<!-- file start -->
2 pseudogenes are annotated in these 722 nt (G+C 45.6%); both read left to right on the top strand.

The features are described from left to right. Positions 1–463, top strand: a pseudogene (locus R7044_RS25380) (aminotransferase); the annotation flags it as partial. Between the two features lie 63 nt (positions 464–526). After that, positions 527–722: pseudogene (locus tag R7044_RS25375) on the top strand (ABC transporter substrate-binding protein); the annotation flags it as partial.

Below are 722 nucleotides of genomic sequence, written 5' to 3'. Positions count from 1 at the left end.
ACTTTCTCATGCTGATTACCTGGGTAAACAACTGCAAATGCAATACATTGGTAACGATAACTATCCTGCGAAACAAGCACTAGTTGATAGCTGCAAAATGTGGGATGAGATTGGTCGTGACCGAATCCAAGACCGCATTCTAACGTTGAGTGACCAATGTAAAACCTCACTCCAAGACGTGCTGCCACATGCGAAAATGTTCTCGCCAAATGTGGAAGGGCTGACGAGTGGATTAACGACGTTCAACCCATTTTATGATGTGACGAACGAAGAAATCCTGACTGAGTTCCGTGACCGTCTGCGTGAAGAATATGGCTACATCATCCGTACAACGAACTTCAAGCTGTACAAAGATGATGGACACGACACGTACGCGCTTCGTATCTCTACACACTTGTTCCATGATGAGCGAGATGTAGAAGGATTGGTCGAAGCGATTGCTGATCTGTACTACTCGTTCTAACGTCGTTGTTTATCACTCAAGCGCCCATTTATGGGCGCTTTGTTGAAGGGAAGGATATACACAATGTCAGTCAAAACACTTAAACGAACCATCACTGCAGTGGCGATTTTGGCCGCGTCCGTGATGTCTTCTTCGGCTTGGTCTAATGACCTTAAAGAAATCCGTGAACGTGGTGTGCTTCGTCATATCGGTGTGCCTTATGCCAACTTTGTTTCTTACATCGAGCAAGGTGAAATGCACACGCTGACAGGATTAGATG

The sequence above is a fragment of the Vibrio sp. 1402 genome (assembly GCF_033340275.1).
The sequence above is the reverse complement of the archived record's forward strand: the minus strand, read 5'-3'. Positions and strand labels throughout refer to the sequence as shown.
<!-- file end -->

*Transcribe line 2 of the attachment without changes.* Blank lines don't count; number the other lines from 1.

The features are described from left to right. Positions 1–463, top strand: a pseudogene (locus R7044_RS25380) (aminotransferase); the annotation flags it as partial. Between the two features lie 63 nt (positions 464–526). After that, positions 527–722: pseudogene (locus tag R7044_RS25375) on the top strand (ABC transporter substrate-binding protein); the annotation flags it as partial.